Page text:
No Annual Fee Cards + Personal Finance: Why You Need (At Least) One

Like it or not, in this country you need good credit. It’s as avoidable as death or taxes. As in, not at all.

Starting out with credit cards, you’ll encounter a catch-22: you need good credit to get a credit card, but you need a credit card to build good credit.

No annual fee cards are NOT boring. In fact, they have some innovative rewards!

No annual fee cards are NOT boring. In fact, they have some innovative rewards!

A good place to start is no annual fee cards.

For beginners

No annual fee cards are typically a bit more lenient than premium credit cards, like say the Chase Sapphire Preferred or the AMEX Platinum Card.

Interest rates tend to be about the same, not that you should worry about them anyway. (Keep reading for how to think about a new credit card.)

My first credit card was the Chase Slate card, which is also no annual fee. It was nothing fancy then (this was in 2002, it actually didn’t exist then. It was a Chase Student card that got product changed over the years), and it still isn’t today.

It’s a very basic card. I asked for Chase to change it to a Chase Freedom card, which I love and use all the time (quarterly, in fact). And now, I have 13, almost 14 years of credit history with Chase.

Now I can call and say, “I‘ve been banking with you for 14 years,” and they’ll bend the rules for me a little. I’ve never been denied for a new Chase card, and they’ve been increasingly generous with their credit limits over the years.

Because it has no annual fee, I’m going to keep it forever. 

And no matter how many cards I open, my oldest card will help to increase the average age of all my credit accounts.

No annual fee is THE place to start. 

For old pros

If your credit score is over 800 and you have 41 open cards and a 100 million miles, you still need a no annual fee card.

I’m thinking about springing for the Citi Hilton Visa card soon.

Because I can get $1,000 to $1,600+ worth of value from the current 75,000 Hilton points sign-up bonus, which is awesome!

I want to warm up to Citi, and I’m overdue for another no annual fee card to age my accounts and continue to boost my credit score.

All of the cards I’m going to dump soon have annual fees. I had them for a couple of years, and now I’m going to close them (if I can’t product change, that is).

So, it’s time. 

I might get 2 of them.

If you get too bogged down with cards that come with an annual fee, once you start dumping them, the average age of your accounts will go down.

So I like to throw in a no annual fee card here and there and keep them for years. It seems to help everything even out in the long run.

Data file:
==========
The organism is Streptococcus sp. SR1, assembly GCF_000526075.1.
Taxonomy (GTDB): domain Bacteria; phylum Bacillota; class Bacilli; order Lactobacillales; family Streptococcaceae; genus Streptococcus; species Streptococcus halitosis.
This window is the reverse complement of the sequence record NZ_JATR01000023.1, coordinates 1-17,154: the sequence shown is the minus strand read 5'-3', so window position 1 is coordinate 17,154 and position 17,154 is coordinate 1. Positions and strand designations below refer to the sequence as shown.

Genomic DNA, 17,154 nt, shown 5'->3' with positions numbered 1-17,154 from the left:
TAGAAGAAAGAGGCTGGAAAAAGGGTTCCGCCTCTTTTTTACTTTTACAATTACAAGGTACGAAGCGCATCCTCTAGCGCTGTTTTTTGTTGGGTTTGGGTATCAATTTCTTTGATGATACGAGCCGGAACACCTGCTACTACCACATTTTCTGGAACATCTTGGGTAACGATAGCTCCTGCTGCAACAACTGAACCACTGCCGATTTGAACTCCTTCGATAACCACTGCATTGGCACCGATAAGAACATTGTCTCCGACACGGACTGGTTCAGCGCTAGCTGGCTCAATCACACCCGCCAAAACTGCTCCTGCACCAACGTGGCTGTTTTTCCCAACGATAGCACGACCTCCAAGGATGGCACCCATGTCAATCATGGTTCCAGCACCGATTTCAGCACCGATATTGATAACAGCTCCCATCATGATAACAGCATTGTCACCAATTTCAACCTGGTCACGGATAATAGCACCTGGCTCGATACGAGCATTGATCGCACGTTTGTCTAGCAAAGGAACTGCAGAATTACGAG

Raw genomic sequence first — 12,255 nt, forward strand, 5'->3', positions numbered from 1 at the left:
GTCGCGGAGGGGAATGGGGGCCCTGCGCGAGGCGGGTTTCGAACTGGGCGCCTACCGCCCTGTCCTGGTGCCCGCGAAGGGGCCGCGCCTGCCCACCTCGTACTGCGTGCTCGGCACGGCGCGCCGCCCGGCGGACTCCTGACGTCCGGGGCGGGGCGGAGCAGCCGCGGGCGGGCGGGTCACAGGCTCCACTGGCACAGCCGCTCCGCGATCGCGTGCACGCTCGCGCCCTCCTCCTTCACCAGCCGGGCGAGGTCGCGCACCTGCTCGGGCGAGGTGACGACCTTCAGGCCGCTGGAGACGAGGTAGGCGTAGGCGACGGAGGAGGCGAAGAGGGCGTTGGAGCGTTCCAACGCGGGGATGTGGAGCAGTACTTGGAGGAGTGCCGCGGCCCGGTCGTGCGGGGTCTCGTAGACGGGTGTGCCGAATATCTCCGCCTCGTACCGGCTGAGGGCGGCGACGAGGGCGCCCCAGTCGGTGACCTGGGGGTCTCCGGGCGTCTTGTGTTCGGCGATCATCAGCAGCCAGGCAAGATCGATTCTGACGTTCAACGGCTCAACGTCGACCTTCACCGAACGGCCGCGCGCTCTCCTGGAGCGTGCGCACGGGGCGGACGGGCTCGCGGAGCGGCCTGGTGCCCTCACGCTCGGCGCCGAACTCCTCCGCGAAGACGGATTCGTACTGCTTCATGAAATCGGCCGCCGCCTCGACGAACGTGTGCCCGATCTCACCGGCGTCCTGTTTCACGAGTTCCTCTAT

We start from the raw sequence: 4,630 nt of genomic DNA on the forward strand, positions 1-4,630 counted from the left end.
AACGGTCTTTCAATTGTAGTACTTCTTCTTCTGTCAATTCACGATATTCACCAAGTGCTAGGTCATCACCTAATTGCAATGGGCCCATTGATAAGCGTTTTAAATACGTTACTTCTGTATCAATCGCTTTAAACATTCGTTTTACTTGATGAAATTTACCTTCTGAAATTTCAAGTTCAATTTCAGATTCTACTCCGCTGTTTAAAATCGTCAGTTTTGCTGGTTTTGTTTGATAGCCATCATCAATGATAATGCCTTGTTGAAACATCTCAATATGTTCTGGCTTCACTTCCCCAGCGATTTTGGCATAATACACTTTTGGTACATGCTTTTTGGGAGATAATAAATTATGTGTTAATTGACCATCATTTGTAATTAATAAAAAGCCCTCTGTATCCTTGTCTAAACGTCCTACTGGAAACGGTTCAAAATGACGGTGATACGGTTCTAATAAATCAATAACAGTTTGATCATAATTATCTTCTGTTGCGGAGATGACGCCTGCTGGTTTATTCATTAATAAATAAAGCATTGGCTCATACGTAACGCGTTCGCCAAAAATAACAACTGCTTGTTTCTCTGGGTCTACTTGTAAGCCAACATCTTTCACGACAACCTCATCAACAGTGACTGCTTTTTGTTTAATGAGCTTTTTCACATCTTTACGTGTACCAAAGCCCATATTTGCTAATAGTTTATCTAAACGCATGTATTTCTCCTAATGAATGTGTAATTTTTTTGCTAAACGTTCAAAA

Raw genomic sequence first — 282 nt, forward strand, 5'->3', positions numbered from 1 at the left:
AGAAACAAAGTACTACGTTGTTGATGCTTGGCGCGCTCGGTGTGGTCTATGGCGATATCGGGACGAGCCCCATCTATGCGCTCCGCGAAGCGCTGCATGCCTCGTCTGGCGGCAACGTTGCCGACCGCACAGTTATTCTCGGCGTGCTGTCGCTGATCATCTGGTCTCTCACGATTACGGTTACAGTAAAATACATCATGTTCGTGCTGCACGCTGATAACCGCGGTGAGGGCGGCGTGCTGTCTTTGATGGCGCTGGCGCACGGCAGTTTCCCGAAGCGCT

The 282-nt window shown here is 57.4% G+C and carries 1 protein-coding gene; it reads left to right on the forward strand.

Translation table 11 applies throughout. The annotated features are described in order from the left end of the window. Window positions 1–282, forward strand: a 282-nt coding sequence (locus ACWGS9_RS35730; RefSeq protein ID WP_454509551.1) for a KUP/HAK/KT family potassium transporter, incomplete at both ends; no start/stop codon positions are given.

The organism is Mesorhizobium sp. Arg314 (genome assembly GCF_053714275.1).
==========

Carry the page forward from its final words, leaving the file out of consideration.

Treat your credit cards like they’re DEBIT cards

When people think of a debit card charge, they think of money coming out of their account right away.

When people think about a credit card charge, they think, “Oh, I’ll pay it back… eventually.”

Mindset is so important.

On another old card, my Icelandair MasterCard, I charge my Dollar Shave Club razors for $6 a month, and have it set to auto-pay. It’s an easy way to keep the card active and I never have to think about it. I don’t want to use it, but I do want its good effects on my credit report.

Got this card in 2007. Rock on, Icelandair!

Got this card in 2007. Rock on, Icelandair!

Other cards I use daily, like the AMEX EveryDay Preferred card, I treat like a debit card. Meaning I know all the money is coming out of my account when I spend it.

And I pay it in full every month.

Treat all of your cards this way to ensure you get the points and miles rewards… and never pay a dime for them!

If the card is no annual fee, even better!

I plan on getting $240 from the AMEX Fidelity card.



Getting free money is pretty great. I recommend it to everyone. 😉

Bottom line

Whether you’re just getting started, or you’ve been building your credit for years, a no annual fee card can be a practical asset to your personal finances.

When you’re new, it will help you to build your credit. And if you already have credit, it’ll help to increase the average age of your accounts and boost your credit score as time passes.

When you pay off your cards (annual fee or no) every month, you’ll never pay a cent in interest. And if your card has no annual fee, you can get all of your rewards for free.

Increasingly, no annual fee cards are upping the ante and offering lots of cash back, free hotel stays worth $1,000+, or tax-free earnings in a retirement account.

I’ve decided to pick up a couple this weekend, and am already looking forward to the positive effects they’ll have. Not to mention the sweet rewards!

Do you agree with my picks? Are there any you’d add to (or take off) the list? 

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About Harlan

Just a dude living in Memphis, traveling, and working toward financial independence.

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